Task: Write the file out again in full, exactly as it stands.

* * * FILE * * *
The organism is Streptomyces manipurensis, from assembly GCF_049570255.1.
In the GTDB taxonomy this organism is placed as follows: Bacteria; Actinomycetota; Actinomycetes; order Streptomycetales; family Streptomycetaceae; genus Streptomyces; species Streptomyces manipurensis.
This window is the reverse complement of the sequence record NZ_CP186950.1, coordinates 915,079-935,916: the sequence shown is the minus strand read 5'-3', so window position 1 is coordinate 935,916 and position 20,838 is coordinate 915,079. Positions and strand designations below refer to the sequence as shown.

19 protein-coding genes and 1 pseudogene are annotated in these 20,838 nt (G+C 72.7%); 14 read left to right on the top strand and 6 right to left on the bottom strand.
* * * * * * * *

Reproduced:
The organism is Streptomyces manipurensis, from assembly GCF_049570255.1.
In the GTDB taxonomy this organism is placed as follows: Bacteria; Actinomycetota; Actinomycetes; order Streptomycetales; family Streptomycetaceae; genus Streptomyces; species Streptomyces manipurensis.
This window is the reverse complement of the sequence record NZ_CP186950.1, coordinates 915,079-935,916: the sequence shown is the minus strand read 5'-3', so window position 1 is coordinate 935,916 and position 20,838 is coordinate 915,079. Positions and strand designations below refer to the sequence as shown.

19 protein-coding genes and 1 pseudogene are annotated in these 20,838 nt (G+C 72.7%); 14 read left to right on the top strand and 6 right to left on the bottom strand.